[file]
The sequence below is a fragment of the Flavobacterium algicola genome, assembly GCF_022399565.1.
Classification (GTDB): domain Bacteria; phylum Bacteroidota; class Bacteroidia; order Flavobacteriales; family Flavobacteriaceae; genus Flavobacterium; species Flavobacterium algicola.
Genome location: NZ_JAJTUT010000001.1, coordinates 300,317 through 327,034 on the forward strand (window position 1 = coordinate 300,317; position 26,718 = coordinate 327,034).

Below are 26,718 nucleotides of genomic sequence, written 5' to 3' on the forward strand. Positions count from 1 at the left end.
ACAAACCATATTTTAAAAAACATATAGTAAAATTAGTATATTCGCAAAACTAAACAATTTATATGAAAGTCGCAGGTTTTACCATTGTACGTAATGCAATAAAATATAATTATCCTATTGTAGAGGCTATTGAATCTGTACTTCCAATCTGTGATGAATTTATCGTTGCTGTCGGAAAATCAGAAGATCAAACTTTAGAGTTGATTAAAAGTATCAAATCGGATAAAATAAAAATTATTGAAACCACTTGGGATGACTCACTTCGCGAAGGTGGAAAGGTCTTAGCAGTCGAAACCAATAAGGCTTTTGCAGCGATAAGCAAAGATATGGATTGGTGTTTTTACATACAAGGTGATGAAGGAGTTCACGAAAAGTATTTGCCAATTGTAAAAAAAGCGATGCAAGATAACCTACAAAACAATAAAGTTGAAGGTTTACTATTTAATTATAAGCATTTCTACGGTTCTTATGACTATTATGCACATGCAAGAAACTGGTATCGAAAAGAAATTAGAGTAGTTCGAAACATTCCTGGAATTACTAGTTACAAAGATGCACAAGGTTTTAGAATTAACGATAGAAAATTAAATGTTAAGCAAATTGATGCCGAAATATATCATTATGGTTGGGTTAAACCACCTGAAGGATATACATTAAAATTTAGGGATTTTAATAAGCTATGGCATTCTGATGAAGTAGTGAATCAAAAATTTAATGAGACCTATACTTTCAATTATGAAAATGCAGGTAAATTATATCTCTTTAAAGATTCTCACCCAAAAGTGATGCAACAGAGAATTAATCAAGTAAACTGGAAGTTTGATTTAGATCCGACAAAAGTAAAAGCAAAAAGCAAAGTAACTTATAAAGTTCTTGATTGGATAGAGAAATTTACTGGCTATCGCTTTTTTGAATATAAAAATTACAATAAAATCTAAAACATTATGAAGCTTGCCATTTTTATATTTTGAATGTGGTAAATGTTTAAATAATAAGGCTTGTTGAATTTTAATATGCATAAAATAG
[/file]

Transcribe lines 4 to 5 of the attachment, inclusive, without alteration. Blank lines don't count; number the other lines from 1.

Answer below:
Below are 26,718 nucleotides of genomic sequence, written 5' to 3' on the forward strand. Positions count from 1 at the left end.
ACAAACCATATTTTAAAAAACATATAGTAAAATTAGTATATTCGCAAAACTAAACAATTTATATGAAAGTCGCAGGTTTTACCATTGTACGTAATGCAATAAAATATAATTATCCTATTGTAGAGGCTATTGAATCTGTACTTCCAATCTGTGATGAATTTATCGTTGCTGTCGGAAAATCAGAAGATCAAACTTTAGAGTTGATTAAAAGTATCAAATCGGATAAAATAAAAATTATTGAAACCACTTGGGATGACTCACTTCGCGAAGGTGGAAAGGTCTTAGCAGTCGAAACCAATAAGGCTTTTGCAGCGATAAGCAAAGATATGGATTGGTGTTTTTACATACAAGGTGATGAAGGAGTTCACGAAAAGTATTTGCCAATTGTAAAAAAAGCGATGCAAGATAACCTACAAAACAATAAAGTTGAAGGTTTACTATTTAATTATAAGCATTTCTACGGTTCTTATGACTATTATGCACATGCAAGAAACTGGTATCGAAAAGAAATTAGAGTAGTTCGAAACATTCCTGGAATTACTAGTTACAAAGATGCACAAGGTTTTAGAATTAACGATAGAAAATTAAATGTTAAGCAAATTGATGCCGAAATATATCATTATGGTTGGGTTAAACCACCTGAAGGATATACATTAAAATTTAGGGATTTTAATAAGCTATGGCATTCTGATGAAGTAGTGAATCAAAAATTTAATGAGACCTATACTTTCAATTATGAAAATGCAGGTAAATTATATCTCTTTAAAGATTCTCACCCAAAAGTGATGCAACAGAGAATTAATCAAGTAAACTGGAAGTTTGATTTAGATCCGACAAAAGTAAAAGCAAAAAGCAAAGTAACTTATAAAGTTCTTGATTGGATAGAGAAATTTACTGGCTATCGCTTTTTTGAATATAAAAATTACAATAAAATCTAAAACATTATGAAGCTTGCCATTTTTATATTTTGAATGTGGTAAATGTTTAAATAATAAGGCTTGTTGAATTTTAATATGCATAAAATAG